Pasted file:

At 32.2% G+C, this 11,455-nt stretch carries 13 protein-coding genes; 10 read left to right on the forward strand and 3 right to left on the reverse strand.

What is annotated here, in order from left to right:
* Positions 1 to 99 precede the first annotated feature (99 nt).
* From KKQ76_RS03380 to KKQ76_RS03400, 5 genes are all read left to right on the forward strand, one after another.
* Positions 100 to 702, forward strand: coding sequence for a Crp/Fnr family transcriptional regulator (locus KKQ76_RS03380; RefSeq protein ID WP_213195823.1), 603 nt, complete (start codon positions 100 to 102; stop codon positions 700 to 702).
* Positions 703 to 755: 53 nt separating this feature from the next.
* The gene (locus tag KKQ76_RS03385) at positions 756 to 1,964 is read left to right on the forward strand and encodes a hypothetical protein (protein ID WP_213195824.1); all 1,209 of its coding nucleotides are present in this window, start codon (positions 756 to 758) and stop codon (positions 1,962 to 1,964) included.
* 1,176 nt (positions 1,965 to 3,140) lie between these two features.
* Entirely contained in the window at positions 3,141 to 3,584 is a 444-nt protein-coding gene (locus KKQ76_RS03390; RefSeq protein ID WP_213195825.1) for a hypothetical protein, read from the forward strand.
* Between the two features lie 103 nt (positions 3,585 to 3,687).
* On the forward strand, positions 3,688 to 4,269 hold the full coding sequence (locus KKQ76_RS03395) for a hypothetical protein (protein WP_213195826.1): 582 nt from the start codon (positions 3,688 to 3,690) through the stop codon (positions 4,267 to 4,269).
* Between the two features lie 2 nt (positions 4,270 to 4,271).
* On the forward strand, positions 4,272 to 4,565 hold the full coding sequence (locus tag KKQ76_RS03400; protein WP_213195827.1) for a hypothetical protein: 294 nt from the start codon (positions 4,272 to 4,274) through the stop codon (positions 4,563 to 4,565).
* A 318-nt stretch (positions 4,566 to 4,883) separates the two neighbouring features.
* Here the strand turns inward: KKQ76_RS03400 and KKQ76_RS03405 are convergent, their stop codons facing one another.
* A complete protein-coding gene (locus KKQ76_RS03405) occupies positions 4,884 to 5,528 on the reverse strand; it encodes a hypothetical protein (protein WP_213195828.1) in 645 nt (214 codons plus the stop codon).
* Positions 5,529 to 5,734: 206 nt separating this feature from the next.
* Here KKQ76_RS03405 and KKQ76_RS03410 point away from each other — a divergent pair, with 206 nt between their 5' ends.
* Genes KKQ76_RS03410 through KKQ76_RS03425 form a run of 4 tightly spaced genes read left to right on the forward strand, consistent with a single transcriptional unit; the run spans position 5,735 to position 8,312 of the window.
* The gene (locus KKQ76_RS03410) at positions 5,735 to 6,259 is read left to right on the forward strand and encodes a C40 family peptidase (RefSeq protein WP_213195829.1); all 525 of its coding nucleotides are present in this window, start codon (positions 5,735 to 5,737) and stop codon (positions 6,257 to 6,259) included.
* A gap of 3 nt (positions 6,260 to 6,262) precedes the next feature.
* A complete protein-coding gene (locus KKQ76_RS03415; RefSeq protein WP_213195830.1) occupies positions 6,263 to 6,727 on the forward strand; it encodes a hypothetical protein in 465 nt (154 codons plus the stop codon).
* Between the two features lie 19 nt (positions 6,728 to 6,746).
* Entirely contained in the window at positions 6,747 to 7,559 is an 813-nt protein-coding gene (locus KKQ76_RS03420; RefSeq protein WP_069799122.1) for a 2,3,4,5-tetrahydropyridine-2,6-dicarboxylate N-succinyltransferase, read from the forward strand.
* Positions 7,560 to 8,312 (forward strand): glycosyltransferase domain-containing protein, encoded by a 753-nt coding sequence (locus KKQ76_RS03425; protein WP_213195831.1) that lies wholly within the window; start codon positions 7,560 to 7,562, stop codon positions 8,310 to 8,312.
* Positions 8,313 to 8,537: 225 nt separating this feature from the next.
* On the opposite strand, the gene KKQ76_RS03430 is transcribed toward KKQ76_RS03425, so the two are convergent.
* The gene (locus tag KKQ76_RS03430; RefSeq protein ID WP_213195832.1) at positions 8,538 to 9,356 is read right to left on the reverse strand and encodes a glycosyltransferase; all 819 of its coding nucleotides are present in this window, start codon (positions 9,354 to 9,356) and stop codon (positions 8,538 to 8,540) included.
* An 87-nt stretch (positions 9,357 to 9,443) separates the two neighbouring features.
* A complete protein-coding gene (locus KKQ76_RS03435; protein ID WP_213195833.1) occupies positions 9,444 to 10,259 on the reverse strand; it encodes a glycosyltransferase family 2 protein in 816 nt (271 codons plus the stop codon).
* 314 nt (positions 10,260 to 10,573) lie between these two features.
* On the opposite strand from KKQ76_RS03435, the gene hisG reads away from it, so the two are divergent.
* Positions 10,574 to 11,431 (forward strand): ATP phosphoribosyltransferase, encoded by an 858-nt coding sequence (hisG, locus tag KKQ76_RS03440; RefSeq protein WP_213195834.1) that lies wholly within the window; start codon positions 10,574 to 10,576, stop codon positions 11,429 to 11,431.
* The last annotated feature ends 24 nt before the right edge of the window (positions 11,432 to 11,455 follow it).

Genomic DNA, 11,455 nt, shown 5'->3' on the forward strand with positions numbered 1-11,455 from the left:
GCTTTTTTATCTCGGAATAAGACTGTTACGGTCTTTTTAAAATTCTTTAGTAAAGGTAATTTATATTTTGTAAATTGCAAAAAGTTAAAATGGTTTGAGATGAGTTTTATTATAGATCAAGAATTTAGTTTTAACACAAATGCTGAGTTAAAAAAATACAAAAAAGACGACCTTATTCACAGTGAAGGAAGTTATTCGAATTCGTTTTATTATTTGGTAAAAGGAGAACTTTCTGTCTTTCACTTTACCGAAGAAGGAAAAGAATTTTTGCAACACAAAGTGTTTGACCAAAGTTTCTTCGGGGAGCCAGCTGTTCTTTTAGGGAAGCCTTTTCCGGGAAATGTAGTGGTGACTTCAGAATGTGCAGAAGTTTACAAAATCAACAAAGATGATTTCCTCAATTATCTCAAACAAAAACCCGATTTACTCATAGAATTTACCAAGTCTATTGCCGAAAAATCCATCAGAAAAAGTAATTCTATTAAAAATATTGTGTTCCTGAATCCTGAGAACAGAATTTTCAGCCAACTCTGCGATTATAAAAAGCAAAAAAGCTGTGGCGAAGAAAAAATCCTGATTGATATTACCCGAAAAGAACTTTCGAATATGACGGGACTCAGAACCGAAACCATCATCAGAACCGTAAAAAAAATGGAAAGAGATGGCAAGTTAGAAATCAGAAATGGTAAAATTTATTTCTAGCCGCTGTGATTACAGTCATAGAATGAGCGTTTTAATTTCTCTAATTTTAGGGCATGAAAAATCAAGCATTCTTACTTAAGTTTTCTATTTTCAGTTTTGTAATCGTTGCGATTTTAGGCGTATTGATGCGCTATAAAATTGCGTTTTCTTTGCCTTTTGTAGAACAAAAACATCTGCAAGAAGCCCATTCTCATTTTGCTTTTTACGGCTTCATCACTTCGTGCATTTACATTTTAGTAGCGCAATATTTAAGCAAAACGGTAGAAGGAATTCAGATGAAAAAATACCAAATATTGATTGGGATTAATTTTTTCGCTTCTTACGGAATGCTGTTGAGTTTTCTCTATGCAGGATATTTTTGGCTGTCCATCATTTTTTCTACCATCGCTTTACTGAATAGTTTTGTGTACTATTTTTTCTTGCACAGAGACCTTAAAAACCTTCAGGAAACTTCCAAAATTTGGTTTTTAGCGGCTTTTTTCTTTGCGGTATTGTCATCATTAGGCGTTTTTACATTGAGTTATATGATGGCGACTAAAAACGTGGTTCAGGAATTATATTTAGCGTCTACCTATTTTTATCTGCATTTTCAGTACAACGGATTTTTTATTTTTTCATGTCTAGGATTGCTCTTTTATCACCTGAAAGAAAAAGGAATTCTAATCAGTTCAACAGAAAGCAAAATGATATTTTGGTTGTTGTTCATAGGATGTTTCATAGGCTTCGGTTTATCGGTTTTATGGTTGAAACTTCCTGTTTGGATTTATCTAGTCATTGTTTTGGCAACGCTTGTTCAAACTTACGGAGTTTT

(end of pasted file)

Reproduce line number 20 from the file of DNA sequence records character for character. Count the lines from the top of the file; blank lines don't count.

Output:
* The gene (locus KKQ76_RS03410) at positions 5,735 to 6,259 is read left to right on the forward strand and encodes a C40 family peptidase (RefSeq protein WP_213195829.1); all 525 of its coding nucleotides are present in this window, start codon (positions 5,735 to 5,737) and stop codon (positions 6,257 to 6,259) included.